Scottish firm, MacRebur Ltd, has recently launched a Kickstarter to help fund its project to use recycled plastic to fill potholes.
The three founders of the company are looking for £590,000 equity to grow and develop their road resurfacing business. The Scottish firm uses recycled plastic to cover and resurface roads.
The technology that the firm uses has been independently tested and the results show the the bitumen replacement product results in longer lasting and stronger results than standard asphalt mixes. The product meets British standards and offers a use for waste plastic, saving landfill space.
MacRebur was set up last year by three friends, Toby McCartney, an entrepreneur; civil engineer Gordon Reid; and waste and recycling expert Nick Burnett. The idea was born following a trip to India where Toby witnessed raw waste plastic being dumped in potholes and melted down. Their more method involves a blend of plastics in pellet form.
The company has laid roads in England and Scotland, as well as a runway at Carlisle Airport and a lorry park at Exelby Services and is in talks with councils and contractors in the UK and Australia about more opportunities.
CEO Toby McCartney said, “MacRebur is on a mission to disrupt the roads construction industry worldwide. It’s stuck in a rut and, as all drivers know, there are serious issues with crumbling and cracked roads and potholes.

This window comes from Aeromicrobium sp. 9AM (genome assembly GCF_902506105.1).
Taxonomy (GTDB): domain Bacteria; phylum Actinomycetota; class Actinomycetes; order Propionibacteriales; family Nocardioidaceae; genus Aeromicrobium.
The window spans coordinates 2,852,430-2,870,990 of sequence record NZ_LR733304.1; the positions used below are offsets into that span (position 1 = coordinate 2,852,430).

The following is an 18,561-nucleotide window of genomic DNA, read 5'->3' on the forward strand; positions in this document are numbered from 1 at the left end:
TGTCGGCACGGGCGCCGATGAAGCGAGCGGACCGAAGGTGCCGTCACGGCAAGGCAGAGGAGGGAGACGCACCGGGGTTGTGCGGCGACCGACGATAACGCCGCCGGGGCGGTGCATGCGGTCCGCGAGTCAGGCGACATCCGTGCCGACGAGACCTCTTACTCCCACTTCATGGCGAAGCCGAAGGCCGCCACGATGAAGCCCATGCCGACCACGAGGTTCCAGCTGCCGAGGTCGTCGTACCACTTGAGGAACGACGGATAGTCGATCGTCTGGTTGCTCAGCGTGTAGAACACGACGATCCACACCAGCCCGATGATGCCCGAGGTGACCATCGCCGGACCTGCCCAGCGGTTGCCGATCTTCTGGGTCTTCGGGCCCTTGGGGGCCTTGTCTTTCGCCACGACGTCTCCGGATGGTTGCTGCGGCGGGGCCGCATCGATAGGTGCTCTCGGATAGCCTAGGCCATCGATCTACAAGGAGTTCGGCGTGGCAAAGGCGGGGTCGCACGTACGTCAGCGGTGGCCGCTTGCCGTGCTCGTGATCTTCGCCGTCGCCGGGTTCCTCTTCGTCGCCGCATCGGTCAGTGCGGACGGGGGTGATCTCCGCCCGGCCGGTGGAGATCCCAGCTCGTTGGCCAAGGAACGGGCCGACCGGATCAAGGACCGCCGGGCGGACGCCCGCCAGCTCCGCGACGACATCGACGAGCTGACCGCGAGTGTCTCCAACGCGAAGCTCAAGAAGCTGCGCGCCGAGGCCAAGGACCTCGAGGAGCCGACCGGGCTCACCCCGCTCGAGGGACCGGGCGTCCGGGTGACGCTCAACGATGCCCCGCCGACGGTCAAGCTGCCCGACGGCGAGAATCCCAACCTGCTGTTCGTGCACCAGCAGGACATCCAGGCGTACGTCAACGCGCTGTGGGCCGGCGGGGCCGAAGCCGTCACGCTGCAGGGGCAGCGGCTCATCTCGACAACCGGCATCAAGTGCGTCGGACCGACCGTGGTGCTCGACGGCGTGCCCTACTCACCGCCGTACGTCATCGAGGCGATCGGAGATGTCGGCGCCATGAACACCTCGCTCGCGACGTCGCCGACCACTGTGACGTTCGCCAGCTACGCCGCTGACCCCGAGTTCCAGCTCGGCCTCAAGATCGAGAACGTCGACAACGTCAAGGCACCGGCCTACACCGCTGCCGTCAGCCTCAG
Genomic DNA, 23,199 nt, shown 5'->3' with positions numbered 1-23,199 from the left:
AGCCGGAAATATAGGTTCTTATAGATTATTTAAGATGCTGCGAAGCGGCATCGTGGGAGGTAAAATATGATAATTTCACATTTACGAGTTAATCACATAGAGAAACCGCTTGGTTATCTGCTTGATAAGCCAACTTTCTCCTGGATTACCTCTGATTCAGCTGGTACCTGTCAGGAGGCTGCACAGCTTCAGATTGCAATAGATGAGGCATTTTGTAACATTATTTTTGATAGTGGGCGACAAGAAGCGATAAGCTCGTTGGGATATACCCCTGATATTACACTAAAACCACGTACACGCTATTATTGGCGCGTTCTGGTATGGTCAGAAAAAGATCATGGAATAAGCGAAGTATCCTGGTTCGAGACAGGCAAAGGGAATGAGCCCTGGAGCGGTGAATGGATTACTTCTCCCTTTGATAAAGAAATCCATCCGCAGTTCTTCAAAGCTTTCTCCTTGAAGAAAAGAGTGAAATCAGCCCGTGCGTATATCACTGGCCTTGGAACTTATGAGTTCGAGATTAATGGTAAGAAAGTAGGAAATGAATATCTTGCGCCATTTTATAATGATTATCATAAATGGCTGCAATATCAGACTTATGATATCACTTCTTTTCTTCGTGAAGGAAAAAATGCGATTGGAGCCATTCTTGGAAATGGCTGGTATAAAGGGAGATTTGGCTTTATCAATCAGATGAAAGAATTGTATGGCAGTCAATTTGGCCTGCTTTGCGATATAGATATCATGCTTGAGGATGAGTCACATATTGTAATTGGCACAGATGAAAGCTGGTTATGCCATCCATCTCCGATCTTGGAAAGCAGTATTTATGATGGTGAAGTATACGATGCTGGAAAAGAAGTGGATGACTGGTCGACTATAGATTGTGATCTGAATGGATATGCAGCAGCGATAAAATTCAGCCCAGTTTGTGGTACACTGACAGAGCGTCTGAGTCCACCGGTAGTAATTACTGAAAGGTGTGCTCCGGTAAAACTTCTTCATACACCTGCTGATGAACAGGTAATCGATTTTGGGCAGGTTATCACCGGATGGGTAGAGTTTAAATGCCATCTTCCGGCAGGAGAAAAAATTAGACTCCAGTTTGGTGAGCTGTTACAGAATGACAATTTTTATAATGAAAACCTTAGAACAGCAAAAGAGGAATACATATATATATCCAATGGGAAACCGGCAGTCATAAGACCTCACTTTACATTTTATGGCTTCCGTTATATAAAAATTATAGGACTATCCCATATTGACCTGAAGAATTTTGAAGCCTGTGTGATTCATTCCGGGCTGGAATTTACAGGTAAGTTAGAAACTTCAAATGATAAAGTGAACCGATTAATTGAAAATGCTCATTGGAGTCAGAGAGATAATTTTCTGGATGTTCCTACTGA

“Our product, MR6, can make things better as it’s stronger and longer lasting than standard asphalt mixes. Plus, it’s eco-friendly and an affordable solution. With 40 million kilometres of roads around the world, MR6 could make a massive economic and environmental difference.”
Our concept has already generated a massive buzz and really caught people’s imaginations. They can now get on board with us through Seedrs and be part of what promises to be an exciting future.”
Secretary of State for Scotland RT Hon David Mundell MP believes that, “the idea of using plastic on our roads is innovative and I wish MacRebur all the best in the future.”
After six months in business, the firm scooped the 2016 Virgin Voom award for best UK start up. Announcing them as winners at the final in London last year, Sir Richard Branson said: “I love the idea. I quite like the idea of driving on roads made out of plastic and old rubbish.”